LAPSE OF MEMORY. Air Force took a step toward winning yet another CIC trophy with its 48-7 devastation of Navy in Falcon Stadium and in doing so may have learned two valuable lessons the first being: stick with your strengths. Inexplicably, on the game's first play from scrimmage at the Falcons' twenty yard line, AFA ran a toss reverse to HB Leotis Palmer which netted the home team a tidy thirteen yard loss. The Falcons eschewed their customary option based ground attack for football gadgetry. The first series ended with Air Force punting to Navy and was followed by a smartly executed drive resulting in a Navy TD.
Navy QB Craig Candeto mixed pass completions, option keepers and a fine run by Kyle Eckel to engineer a drive in which Navy navigated through Air Force defenders and made the Falcons' defense seem lost at sea.
The combination of Air Force quarterback Chance Harridge producing the best day of his young career, a voracious AFA defense harassing Navy into committing three turnovers and the punishing assault of a 429 yard ground game yielded the Falcons' sixth straight win in regular season play and the academy's eleventh consecutive victory in CIC competition.
REVERSAL OF FORTUNE. A glimpse at the game's final score belies how great a challenge Air Force faced, and overcame, in defeating its service academy brethren. After surrendering a TD to Navy on the Middies' first possession of the game Air Force scored twenty-four points to assume a 24-7 halftime lead. You needed to be in Falcon Stadium on Saturday afternoon to appreciate fully the inequity reflected by the score at halftime.
The ease and effectiveness with which Navy moved the ball on its first drive recalled, all too eerily for AFA fans, the lassitude of the Falcons' defense in 2001. Point totals of 44 by Oklahoma, 63 by BYU, 52 by New Mexico and 52 by Hawaii came rushing back in witnessing Navy's guile and creativity.
Late in the first quarter AFA's Robert Barkers punted a ball which hopped, skipped, jumped and finally rolled dead at the Navy one yard line. It appeared AFA was about to win its first skirmish in the battle for field position. Navy dodged the bullet of having to punt the ball just three plays later after AFA committed a personal foul which carried Navy out of the shadow of its own goalpost uprights. A Candeto to Tony Lane pass completion ended with Wes Crawley forcing a fumble which was recovered by LB Trevor Hightower. The ensuing AFA drive resulted in a 34 yard FG by Joey Ashcroft.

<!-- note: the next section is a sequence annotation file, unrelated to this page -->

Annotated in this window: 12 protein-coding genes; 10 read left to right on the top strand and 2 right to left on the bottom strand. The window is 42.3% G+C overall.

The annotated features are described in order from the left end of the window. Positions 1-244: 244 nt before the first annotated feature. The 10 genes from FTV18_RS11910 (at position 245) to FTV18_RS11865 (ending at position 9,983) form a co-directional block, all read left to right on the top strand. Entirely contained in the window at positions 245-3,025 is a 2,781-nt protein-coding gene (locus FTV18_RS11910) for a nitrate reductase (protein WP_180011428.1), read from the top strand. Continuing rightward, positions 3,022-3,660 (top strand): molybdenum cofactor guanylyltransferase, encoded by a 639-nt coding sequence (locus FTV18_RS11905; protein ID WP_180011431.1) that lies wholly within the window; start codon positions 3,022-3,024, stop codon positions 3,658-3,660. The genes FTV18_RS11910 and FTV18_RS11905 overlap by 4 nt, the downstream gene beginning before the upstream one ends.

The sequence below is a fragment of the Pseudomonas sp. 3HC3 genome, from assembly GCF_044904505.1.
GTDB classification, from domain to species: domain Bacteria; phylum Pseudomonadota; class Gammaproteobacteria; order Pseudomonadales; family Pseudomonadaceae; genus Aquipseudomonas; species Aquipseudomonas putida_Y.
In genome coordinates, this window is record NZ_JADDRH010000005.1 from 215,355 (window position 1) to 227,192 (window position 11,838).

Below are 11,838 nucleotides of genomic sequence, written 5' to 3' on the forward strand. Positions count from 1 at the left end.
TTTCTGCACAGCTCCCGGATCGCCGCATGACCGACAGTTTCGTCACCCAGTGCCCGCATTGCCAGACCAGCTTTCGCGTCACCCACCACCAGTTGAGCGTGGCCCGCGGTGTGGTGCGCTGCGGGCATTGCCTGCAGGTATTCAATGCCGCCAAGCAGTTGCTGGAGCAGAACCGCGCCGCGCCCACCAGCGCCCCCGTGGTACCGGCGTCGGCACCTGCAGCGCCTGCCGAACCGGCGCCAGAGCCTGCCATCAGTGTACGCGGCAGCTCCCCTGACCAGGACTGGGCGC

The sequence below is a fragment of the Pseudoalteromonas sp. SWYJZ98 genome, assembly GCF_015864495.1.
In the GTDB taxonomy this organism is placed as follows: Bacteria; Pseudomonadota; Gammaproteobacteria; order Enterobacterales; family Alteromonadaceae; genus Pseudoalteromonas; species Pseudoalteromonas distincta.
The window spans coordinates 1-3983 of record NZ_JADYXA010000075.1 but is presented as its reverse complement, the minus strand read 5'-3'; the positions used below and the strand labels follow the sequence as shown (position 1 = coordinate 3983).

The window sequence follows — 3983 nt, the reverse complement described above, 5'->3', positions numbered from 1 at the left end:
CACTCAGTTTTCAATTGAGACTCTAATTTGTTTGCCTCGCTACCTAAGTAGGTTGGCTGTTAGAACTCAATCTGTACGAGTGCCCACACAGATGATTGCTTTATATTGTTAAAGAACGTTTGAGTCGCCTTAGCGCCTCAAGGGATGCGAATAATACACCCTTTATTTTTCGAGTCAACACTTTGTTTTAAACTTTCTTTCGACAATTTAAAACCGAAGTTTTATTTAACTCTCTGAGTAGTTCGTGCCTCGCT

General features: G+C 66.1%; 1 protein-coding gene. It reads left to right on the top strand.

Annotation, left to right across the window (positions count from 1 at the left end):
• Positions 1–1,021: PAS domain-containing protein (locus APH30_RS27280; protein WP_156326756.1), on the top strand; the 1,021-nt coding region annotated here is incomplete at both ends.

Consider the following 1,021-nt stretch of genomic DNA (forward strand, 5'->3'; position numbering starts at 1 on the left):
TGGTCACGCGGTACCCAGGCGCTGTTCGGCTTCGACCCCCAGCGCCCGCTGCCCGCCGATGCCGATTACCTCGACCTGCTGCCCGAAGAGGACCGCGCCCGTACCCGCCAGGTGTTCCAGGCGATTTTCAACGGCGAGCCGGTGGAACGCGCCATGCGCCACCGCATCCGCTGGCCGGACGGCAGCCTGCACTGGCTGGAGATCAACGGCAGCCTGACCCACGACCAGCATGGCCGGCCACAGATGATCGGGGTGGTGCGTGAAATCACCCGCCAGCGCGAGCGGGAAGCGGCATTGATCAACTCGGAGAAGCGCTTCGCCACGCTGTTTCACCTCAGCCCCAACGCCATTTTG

Crawley came to the rescue again on Navy's next possession when he scooped up a fumble at the Air Force forty-eight yard line and sprinted, untouched, 52 yards down the West sideline for an AFA touchdown. Yes, the score at that point was 10-7 in AFA's favor, but the offense hadn't contributed much to the effort and Navy had shown the ability to move the ball even though it repeatedly shot itself in the foot by committing fumbles.
On balance, Navy's offense was more productive than that of the Falcons in the first half and AFA's lead was attributable in largest measure to the defense rather than the offense. The score so comfortably favored Air Force at halftime that it failed to show that, Navy was, in fact, the better team for most of the first half of play. There was no such imbalance in the second half as Air Force moved the ball at will. Richard Bell's defense continues to show that it has smartly distanced itself from the ineffectual impostors who masqueraded as defenders last fall for the Falcons. The second piece of wisdom Air Force needs to draw from its first half performance against Navy is that if such an exhibition is put on display against BYU, Notre Dame or CSU there will be no skein of forty-eight unanswered points to save the day for the Falcons.